The median income for a household in the county was $36,654, and the median income for a family was $45,154. Males had a median income of $31,743 versus $23,317 for females. The per capita income for the county was $19,795. About 6.3% of families and 9.2% of the population were below the poverty line, including 11.3% of those under age 18 and 5.6% of those age 65 or over.

GovernmentEdit

Mower County voters have tended to vote Democratic until recently. Since 1980 the county selected the Democratic Party candidate in 89% of national elections (as of 2016).

Presidential election results
Presidential elections results[17]
Year Republican Democratic Third parties
2016 49.8% 8,823 42.0% 7,437 8.2% 1,455
2012 37.4% 6,938 60.0% 11,129 2.6% 472
2008 36.9% 7,075 60.5% 11,605 2.6% 507
2004 37.5% 7,591 61.0% 12,334 1.5% 297
2000 37.2% 6,873 57.9% 10,693 5.0% 914
1996 27.7% 4,994 57.7% 10,413 14.7% 2,656
1992 25.5% 5,147 49.2% 9,935 25.4% 5,128
1988 36.6% 6,969 62.5% 11,893 0.9% 163
1984 39.0% 8,054 60.5% 12,498 0.5% 95
1980 38.9% 7,908 51.9% 10,538 9.3% 1,879
1976 38.0% 8,163 59.7% 12,837 2.3% 487
1972 48.4% 9,929 50.1% 10,286 1.5% 315
1968 39.7% 7,736 56.6% 11,022 3.7% 728
1964 32.3% 6,510 67.4% 13,573 0.3% 57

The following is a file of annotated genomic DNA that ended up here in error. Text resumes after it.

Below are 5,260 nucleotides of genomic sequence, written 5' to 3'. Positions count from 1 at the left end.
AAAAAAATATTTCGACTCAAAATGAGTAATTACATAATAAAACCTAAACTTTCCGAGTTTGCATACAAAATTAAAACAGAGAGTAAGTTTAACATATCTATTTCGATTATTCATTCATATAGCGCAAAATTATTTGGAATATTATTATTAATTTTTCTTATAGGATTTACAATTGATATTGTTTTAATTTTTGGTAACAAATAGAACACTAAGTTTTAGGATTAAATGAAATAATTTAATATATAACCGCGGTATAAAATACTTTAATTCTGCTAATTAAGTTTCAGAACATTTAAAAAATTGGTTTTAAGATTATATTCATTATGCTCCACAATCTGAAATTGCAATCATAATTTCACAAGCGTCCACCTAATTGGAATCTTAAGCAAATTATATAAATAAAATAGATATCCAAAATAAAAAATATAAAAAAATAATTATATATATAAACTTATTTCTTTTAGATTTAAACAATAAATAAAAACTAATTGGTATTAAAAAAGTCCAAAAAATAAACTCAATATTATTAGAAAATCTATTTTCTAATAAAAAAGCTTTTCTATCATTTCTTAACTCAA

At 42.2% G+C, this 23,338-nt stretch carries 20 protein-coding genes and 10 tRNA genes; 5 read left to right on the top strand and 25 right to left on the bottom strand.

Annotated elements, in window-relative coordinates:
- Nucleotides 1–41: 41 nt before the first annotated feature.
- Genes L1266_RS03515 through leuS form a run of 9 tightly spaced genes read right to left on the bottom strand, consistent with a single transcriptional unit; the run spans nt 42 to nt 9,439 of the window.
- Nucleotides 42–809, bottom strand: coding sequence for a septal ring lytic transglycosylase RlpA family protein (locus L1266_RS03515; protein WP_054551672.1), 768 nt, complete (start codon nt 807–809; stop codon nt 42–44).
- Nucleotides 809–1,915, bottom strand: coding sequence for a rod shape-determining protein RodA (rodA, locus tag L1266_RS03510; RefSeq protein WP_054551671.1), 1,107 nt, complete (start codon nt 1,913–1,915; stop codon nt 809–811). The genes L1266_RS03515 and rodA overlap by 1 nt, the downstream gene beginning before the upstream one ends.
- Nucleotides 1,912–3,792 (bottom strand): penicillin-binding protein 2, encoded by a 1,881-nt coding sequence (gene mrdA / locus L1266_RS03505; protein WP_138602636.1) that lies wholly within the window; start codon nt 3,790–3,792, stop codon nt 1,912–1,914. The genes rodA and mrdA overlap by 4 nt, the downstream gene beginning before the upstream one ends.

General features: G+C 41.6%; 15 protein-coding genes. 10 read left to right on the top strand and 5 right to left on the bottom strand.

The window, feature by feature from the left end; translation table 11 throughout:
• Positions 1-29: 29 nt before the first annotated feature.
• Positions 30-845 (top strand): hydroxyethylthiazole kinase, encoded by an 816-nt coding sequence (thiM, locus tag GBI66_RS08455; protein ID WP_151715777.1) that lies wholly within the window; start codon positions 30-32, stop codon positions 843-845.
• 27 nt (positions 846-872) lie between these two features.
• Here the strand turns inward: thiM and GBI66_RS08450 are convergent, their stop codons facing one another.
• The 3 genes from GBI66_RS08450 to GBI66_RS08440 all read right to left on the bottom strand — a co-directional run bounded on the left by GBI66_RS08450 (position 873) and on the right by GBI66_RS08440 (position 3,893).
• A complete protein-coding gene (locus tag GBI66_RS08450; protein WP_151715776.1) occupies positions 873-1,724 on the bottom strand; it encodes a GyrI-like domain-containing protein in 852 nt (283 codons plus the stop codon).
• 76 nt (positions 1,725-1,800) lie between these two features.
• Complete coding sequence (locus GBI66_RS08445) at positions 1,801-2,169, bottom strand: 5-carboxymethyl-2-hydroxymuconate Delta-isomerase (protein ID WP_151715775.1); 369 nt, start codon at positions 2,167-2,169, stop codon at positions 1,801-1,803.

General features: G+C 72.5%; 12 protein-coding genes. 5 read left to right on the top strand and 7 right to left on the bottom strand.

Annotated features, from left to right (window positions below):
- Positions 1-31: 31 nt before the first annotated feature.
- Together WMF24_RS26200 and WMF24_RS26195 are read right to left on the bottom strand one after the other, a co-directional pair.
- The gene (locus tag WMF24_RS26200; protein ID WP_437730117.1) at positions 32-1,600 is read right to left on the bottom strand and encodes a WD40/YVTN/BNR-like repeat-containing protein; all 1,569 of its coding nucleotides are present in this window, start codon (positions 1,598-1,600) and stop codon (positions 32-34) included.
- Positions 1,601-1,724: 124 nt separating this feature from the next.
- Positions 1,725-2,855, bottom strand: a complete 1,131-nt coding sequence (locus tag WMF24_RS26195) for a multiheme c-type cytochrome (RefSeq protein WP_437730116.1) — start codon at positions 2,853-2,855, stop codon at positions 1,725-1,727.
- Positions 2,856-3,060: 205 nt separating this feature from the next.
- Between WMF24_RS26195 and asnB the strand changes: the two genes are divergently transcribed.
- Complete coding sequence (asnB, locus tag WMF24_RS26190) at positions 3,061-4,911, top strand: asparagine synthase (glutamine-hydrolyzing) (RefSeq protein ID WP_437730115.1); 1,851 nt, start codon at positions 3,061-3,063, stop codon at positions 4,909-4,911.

1960 52.4% 11,040 47.3% 9,961 0.3% 67
1956 50.7% 9,570 48.8% 9,219 0.5% 101
1952 53.2% 9,862 46.1% 8,551 0.7% 138
1948 37.1% 5,672 61.9% 9,468 1.1% 161
1944 47.6% 6,588 52.0% 7,199 0.4% 48
1940 47.1% 7,169 52.5% 7,988 0.4% 60
1936 35.2% 4,743 61.0% 8,228 3.8% 516
1932 37.8% 4,005 60.6% 6,421 1.6% 173
1928 63.1% 6,209 36.5% 3,587 0.5% 46
1924 55.7% 5,061 6.2% 564 38.1% 3,463
1920 82.1% 6,339 13.7% 1,061 4.2% 325
1916 59.4% 2,520 37.1% 1,572 3.5% 148
1912 31.6% 1,321 29.4% 1,228 39.0% 1,628
1908 63.5% 2,629 29.1% 1,206 7.4% 308
1904 77.5% 2,769 15.5% 552 7.1% 252
1900 70.8% 3,076 24.9% 1,081 4.4% 191
1896 68.8% 3,379 28.7% 1,407 2.5% 123
1892 56.4% 2,234 33.1% 1,310 10.6% 420

Five people are elected as Mower County Commissioners, serving staggered four-year terms.

CommunitiesEdit

CitiesEdit

Census-designated placeEdit

Unincorporated communitiesEdit

TownshipsEdit